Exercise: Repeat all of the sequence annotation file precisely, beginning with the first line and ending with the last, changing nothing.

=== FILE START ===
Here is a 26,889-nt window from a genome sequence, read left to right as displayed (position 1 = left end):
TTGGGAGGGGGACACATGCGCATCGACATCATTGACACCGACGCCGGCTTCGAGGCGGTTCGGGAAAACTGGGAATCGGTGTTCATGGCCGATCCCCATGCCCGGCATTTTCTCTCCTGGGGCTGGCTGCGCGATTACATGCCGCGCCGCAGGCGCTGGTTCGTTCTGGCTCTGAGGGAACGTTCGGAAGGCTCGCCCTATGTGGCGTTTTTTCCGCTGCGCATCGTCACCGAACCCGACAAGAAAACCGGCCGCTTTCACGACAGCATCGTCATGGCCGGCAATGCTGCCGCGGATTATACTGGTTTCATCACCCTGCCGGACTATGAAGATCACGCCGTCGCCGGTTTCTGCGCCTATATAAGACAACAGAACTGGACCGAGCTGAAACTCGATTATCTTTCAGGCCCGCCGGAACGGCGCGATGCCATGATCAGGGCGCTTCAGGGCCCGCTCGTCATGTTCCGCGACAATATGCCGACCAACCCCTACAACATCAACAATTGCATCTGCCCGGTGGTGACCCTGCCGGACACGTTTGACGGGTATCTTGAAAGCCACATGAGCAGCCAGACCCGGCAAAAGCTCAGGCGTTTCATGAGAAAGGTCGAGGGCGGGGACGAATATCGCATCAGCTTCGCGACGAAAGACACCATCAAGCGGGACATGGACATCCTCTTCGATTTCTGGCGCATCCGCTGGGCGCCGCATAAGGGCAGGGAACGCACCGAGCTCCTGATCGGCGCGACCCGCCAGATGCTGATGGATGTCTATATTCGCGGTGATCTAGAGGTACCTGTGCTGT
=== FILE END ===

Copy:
Here is a 26,889-nt window from a genome sequence, read left to right as displayed (position 1 = left end):
TTGGGAGGGGGACACATGCGCATCGACATCATTGACACCGACGCCGGCTTCGAGGCGGTTCGGGAAAACTGGGAATCGGTGTTCATGGCCGATCCCCATGCCCGGCATTTTCTCTCCTGGGGCTGGCTGCGCGATTACATGCCGCGCCGCAGGCGCTGGTTCGTTCTGGCTCTGAGGGAACGTTCGGAAGGCTCGCCCTATGTGGCGTTTTTTCCGCTGCGCATCGTCACCGAACCCGACAAGAAAACCGGCCGCTTTCACGACAGCATCGTCATGGCCGGCAATGCTGCCGCGGATTATACTGGTTTCATCACCCTGCCGGACTATGAAGATCACGCCGTCGCCGGTTTCTGCGCCTATATAAGACAACAGAACTGGACCGAGCTGAAACTCGATTATCTTTCAGGCCCGCCGGAACGGCGCGATGCCATGATCAGGGCGCTTCAGGGCCCGCTCGTCATGTTCCGCGACAATATGCCGACCAACCCCTACAACATCAACAATTGCATCTGCCCGGTGGTGACCCTGCCGGACACGTTTGACGGGTATCTTGAAAGCCACATGAGCAGCCAGACCCGGCAAAAGCTCAGGCGTTTCATGAGAAAGGTCGAGGGCGGGGACGAATATCGCATCAGCTTCGCGACGAAAGACACCATCAAGCGGGACATGGACATCCTCTTCGATTTCTGGCGCATCCGCTGGGCGCCGCATAAGGGCAGGGAACGCACCGAGCTCCTGATCGGCGCGACCCGCCAGATGCTGATGGATGTCTATATTCGCGGTGATCTAGAGGTACCTGTGCTGT